Having done a couple of stints on the Nene Valley Railway as Travelling Ticket Inspector and Platform Bouncer, I was now ready to start learning the next step of Booking Office Sales. This entails selling tickets in the booking office; obvious I know, but in this day and age it’s refreshing to find a job title that does what it says on the tin. I imagine that on the ‘real’ railway these days they call themselves Executive Mobility Solutions Co-ordinators or suchlike.
So it came to pass that on Sunday I turned up at Wansford ready to get to grips with the job. The till system is all computerised, and like any such task it’s easy enough once you do what the computer wants you to do, and not what you want to do. Or what you think the computer wants to do now but doesn’t because it wants to do that later and will freeze up if you ask it to do anything complicated. Like issuing a ticket two minutes before the train departs. Slow but steady is the key here – just like driving an Actros with a tiptronic gearbox, really. Without all the swearing.
I enjoyed my time in the booking office a lot more than I thought I would – there was plenty of interaction with the public, who were generally very friendly and tolerant about the rather slow process of getting their tickets. The age-old adage of first impressions really does matter, though (speaking as a grumpy old git who actually thinks customer service should be a given, and not a script dreamed up by some marketing guru). For many visitors the booking office is the first point of contact with the railway, and making everyone feel welcome is a key part of their overall enjoyment. One of the reasons I joined the NVR in the first place was precisely because of the pleasant atmosphere I’ve encountered during previous visits.
To be fair, here – digressing a bit as usual – one of the things Britain generally gets right are its tourist attractions that are run by volunteers or people interested in the environment that they’re working in. All my trips last year to places such as Beamish, The National Coal Mining Museum, Crich Tramway and various preserved railways last year were enhanced by people being genuinely welcoming and creating a pleasant atmosphere in the process. It’s when you step outside into the real world of McDonalds, Starbucks, Carphone Warehouse and B&Q that you wonder if you’re actually in a parallel orbit that has been taken over by 12 year old grunting monosyllabic texting zombies that have a mobile phone welded to their palm and i-pods glued into their ears. This would explain why they are unaware of your presence even when you’re stood 2 feet in front of them over the counter – and when it does finally dawn on them that you are there, ready to part with money in order to get a product that they alone can provide at that moment in time, gaze blankly over your shoulder at a fixed point in the distance and welcome you warmly to their world with something along the lines of, “ ‘elp yer?” Or if you’re really lucky, a straightforward, “Yeah?”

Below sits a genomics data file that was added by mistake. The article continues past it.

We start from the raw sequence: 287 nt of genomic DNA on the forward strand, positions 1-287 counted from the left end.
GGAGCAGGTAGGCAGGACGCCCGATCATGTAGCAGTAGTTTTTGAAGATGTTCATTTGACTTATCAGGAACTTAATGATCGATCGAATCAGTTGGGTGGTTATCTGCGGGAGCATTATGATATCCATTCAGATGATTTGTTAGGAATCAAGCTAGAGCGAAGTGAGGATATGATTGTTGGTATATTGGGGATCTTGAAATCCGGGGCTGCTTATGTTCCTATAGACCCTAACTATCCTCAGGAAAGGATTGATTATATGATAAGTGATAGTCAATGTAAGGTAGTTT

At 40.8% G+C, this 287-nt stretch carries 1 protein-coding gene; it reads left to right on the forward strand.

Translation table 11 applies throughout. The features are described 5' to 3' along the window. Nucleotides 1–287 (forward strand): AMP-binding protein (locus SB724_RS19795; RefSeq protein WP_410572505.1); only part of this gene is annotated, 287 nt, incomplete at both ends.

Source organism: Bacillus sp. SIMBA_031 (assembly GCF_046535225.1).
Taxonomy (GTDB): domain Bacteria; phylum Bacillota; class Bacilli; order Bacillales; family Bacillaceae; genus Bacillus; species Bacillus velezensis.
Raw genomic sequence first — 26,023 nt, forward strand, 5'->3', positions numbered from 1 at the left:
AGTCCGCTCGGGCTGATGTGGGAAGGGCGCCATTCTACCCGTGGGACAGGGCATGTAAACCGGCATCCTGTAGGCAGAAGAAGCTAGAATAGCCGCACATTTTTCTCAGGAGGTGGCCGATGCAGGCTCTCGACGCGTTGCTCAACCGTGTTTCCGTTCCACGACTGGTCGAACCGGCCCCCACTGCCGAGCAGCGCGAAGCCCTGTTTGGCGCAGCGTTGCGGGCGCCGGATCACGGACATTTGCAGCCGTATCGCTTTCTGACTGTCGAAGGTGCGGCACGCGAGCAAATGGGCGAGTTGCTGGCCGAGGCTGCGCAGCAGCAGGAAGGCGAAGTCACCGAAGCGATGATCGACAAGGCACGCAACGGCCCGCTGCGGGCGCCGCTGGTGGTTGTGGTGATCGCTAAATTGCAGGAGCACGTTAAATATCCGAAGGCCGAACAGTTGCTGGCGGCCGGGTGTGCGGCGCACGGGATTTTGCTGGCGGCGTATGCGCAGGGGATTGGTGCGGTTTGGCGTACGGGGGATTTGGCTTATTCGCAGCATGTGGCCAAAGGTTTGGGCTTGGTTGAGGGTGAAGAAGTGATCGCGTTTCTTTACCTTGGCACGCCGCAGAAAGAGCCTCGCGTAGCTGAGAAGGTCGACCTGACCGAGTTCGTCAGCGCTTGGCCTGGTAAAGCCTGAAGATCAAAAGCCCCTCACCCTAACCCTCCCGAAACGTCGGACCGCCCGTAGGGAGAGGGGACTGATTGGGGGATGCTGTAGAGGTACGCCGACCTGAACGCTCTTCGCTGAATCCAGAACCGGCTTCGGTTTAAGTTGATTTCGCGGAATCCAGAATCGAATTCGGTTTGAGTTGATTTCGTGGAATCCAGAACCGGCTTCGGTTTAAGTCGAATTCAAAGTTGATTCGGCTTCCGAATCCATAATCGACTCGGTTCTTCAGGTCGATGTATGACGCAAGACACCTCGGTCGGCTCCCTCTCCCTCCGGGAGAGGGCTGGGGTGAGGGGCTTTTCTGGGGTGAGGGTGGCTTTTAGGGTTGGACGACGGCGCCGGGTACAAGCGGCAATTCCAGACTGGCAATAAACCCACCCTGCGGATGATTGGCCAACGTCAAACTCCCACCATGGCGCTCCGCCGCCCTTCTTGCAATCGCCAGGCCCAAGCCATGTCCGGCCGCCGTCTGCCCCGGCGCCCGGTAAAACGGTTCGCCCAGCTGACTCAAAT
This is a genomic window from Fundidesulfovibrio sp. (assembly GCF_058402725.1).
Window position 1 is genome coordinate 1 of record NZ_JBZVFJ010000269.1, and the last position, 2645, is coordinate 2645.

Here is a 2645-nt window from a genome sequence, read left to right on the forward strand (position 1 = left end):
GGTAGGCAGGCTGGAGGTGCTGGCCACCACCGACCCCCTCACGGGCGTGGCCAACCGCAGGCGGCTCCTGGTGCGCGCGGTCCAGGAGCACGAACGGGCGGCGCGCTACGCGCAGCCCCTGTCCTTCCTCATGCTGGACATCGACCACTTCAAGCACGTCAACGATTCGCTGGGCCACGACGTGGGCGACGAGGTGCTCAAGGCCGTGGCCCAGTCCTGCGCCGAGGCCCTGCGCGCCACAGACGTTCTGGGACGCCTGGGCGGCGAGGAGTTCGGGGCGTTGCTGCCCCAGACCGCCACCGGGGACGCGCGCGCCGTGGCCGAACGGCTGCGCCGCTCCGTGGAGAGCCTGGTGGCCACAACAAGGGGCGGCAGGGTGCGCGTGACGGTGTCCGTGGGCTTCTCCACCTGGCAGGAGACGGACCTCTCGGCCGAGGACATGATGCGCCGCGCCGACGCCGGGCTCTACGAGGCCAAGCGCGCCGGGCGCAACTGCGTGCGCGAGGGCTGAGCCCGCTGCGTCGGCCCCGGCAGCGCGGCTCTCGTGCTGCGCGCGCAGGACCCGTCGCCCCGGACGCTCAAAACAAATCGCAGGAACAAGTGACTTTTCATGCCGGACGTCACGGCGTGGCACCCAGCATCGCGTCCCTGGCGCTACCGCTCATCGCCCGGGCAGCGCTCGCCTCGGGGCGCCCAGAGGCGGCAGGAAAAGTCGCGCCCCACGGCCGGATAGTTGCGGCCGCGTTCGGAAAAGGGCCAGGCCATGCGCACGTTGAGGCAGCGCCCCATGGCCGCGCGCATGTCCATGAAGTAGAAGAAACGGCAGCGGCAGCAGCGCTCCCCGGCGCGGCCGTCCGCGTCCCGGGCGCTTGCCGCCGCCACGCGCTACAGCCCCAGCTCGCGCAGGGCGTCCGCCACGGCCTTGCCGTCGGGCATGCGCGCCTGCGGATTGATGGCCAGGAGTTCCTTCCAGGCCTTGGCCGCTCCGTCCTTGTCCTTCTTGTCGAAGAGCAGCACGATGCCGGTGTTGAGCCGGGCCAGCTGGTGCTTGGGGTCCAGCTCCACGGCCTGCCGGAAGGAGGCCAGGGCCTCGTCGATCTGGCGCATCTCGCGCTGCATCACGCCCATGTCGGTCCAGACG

I really do think that it’s time for an overhaul of the gun laws in this country.
But back to the point, and the booking office. The railway wasn’t overly busy, although we had passengers for all three train services that ran during the day. I switched with another trainee at lunchtime and took a ride as relief TTI on the 12:30 train up and down the line, which provided an opportunity to inspect the tickets I’d just sold!
I enjoyed this aspect of the day as it was a great opportunity to build up a good rapport with the visitors and it was a chance to show the human side of the railway operation. Once the train returned to Wansford I finished off in the Booking Office and that was that.
During the day I was able to catch up on the news, and found out that we have two locos coming into traffic shortly. The first is that Austerity J94 number 22 is arriving shortly for a long-term stay on the line (I know who’ll be interested in that snippet!) Secondly, the massive Polish 0-8-0 Slask tank 5485 is almost ready for service after a lengthy overhaul, and hopefully will be in steam over Easter. This loco was employed in its native Poland at the coal mines until they closed down – then, like so many of its countrymen, came to Peterborough to start a new life. Fortunately all the Polish plumbers came too, so the boiler has finally been repaired …
During overhaul, 5485 received a new coat of green paint that matches the DSB coaches. It will be pleasing to see a foreign loco hauling the European stock up and down the line – much more of an authentic appearance. I look forward to experiencing the sights and sounds of this interesting beast in due course. More information about this loco can be read here.